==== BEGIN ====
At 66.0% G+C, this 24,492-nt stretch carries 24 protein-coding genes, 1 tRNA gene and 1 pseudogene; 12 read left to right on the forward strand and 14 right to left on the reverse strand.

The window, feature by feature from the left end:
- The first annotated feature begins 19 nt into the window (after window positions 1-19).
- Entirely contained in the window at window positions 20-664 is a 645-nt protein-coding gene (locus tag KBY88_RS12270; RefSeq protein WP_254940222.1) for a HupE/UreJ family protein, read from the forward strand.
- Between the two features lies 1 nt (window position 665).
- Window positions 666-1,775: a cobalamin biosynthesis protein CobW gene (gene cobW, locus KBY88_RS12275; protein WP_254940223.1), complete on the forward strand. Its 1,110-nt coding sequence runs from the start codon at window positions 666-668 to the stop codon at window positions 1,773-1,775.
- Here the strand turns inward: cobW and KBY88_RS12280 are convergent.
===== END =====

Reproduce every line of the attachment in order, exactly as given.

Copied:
At 66.0% G+C, this 24,492-nt stretch carries 24 protein-coding genes, 1 tRNA gene and 1 pseudogene; 12 read left to right on the forward strand and 14 right to left on the reverse strand.

The window, feature by feature from the left end:
- The first annotated feature begins 19 nt into the window (after window positions 1-19).
- Entirely contained in the window at window positions 20-664 is a 645-nt protein-coding gene (locus tag KBY88_RS12270; RefSeq protein WP_254940222.1) for a HupE/UreJ family protein, read from the forward strand.
- Between the two features lies 1 nt (window position 665).
- Window positions 666-1,775: a cobalamin biosynthesis protein CobW gene (gene cobW, locus KBY88_RS12275; protein WP_254940223.1), complete on the forward strand. Its 1,110-nt coding sequence runs from the start codon at window positions 666-668 to the stop codon at window positions 1,773-1,775.
- Here the strand turns inward: cobW and KBY88_RS12280 are convergent.